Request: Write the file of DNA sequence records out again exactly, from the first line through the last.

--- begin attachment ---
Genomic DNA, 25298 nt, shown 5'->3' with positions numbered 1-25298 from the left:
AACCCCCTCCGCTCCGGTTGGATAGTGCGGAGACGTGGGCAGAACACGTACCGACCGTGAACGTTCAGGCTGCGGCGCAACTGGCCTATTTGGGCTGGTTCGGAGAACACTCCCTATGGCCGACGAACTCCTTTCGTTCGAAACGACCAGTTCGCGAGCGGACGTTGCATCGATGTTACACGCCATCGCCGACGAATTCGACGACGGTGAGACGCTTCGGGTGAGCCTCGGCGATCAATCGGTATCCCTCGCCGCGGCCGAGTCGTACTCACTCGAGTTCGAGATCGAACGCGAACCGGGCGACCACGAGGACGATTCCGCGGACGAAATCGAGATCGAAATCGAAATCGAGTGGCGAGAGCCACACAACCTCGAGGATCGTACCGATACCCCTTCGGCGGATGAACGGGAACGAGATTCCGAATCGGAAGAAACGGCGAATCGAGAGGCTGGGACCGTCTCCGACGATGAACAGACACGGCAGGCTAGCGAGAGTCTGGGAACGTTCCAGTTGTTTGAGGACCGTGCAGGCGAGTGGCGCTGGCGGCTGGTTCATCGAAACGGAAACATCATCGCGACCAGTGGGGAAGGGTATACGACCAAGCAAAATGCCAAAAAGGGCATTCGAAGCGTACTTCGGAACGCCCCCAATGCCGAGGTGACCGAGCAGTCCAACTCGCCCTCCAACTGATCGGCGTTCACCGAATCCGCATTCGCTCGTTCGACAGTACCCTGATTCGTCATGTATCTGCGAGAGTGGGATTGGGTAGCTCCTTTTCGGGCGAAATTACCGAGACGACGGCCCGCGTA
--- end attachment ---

Genomic DNA, 25298 nt, shown 5'->3' with positions numbered 1-25298 from the left:
AACCCCCTCCGCTCCGGTTGGATAGTGCGGAGACGTGGGCAGAACACGTACCGACCGTGAACGTTCAGGCTGCGGCGCAACTGGCCTATTTGGGCTGGTTCGGAGAACACTCCCTATGGCCGACGAACTCCTTTCGTTCGAAACGACCAGTTCGCGAGCGGACGTTGCATCGATGTTACACGCCATCGCCGACGAATTCGACGACGGTGAGACGCTTCGGGTGAGCCTCGGCGATCAATCGGTATCCCTCGCCGCGGCCGAGTCGTACTCACTCGAGTTCGAGATCGAACGCGAACCGGGCGACCACGAGGACGATTCCGCGGACGAAATCGAGATCGAAATCGAAATCGAGTGGCGAGAGCCACACAACCTCGAGGATCGTACCGATACCCCTTCGGCGGATGAACGGGAACGAGATTCCGAATCGGAAGAAACGGCGAATCGAGAGGCTGGGACCGTCTCCGACGATGAACAGACACGGCAGGCTAGCGAGAGTCTGGGAACGTTCCAGTTGTTTGAGGACCGTGCAGGCGAGTGGCGCTGGCGGCTGGTTCATCGAAACGGAAACATCATCGCGACCAGTGGGGAAGGGTATACGACCAAGCAAAATGCCAAAAAGGGCATTCGAAGCGTACTTCGGAACGCCCCCAATGCCGAGGTGACCGAGCAGTCCAACTCGCCCTCCAACTGATCGGCGTTCACCGAATCCGCATTCGCTCGTTCGACAGTACCCTGATTCGTCATGTATCTGCGAGAGTGGGATTGGGTAGCTCCTTTTCGGGCGAAATTACCGAGACGACGGCCCGCGTA